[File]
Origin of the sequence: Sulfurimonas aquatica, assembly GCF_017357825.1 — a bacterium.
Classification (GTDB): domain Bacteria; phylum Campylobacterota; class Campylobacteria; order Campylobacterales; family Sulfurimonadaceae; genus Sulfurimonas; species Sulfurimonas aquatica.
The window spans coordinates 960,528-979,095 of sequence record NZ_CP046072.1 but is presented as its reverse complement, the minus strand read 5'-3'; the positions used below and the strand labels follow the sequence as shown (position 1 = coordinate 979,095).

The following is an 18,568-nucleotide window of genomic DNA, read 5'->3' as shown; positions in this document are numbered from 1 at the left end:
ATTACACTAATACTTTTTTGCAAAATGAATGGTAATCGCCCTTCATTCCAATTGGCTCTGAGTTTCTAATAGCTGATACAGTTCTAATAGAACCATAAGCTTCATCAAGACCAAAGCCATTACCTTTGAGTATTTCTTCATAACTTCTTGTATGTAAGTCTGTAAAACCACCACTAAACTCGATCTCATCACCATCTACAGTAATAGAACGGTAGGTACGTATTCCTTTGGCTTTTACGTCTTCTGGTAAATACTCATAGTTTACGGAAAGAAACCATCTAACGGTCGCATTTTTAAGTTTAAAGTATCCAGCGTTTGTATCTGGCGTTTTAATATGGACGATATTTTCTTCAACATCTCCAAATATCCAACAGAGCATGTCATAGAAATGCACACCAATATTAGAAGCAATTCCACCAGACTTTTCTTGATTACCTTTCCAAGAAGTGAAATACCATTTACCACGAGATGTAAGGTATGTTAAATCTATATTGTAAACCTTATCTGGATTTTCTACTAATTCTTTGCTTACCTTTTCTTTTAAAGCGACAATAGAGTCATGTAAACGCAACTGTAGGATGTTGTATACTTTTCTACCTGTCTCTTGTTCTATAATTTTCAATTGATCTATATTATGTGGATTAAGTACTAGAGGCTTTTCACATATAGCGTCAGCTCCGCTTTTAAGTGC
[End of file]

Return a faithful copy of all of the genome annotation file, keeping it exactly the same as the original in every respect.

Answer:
Origin of the sequence: Sulfurimonas aquatica, assembly GCF_017357825.1 — a bacterium.
Classification (GTDB): domain Bacteria; phylum Campylobacterota; class Campylobacteria; order Campylobacterales; family Sulfurimonadaceae; genus Sulfurimonas; species Sulfurimonas aquatica.
The window spans coordinates 960,528-979,095 of sequence record NZ_CP046072.1 but is presented as its reverse complement, the minus strand read 5'-3'; the positions used below and the strand labels follow the sequence as shown (position 1 = coordinate 979,095).

The following is an 18,568-nucleotide window of genomic DNA, read 5'->3' as shown; positions in this document are numbered from 1 at the left end:
ATTACACTAATACTTTTTTGCAAAATGAATGGTAATCGCCCTTCATTCCAATTGGCTCTGAGTTTCTAATAGCTGATACAGTTCTAATAGAACCATAAGCTTCATCAAGACCAAAGCCATTACCTTTGAGTATTTCTTCATAACTTCTTGTATGTAAGTCTGTAAAACCACCACTAAACTCGATCTCATCACCATCTACAGTAATAGAACGGTAGGTACGTATTCCTTTGGCTTTTACGTCTTCTGGTAAATACTCATAGTTTACGGAAAGAAACCATCTAACGGTCGCATTTTTAAGTTTAAAGTATCCAGCGTTTGTATCTGGCGTTTTAATATGGACGATATTTTCTTCAACATCTCCAAATATCCAACAGAGCATGTCATAGAAATGCACACCAATATTAGAAGCAATTCCACCAGACTTTTCTTGATTACCTTTCCAAGAAGTGAAATACCATTTACCACGAGATGTAAGGTATGTTAAATCTATATTGTAAACCTTATCTGGATTTTCTACTAATTCTTTGCTTACCTTTTCTTTTAAAGCGACAATAGAGTCATGTAAACGCAACTGTAGGATGTTGTATACTTTTCTACCTGTCTCTTGTTCTATAATTTTCAATTGATCTATATTATGTGGATTAAGTACTAGAGGCTTTTCACATATAGCGTCAGCTCCGCTTTTAAGTGC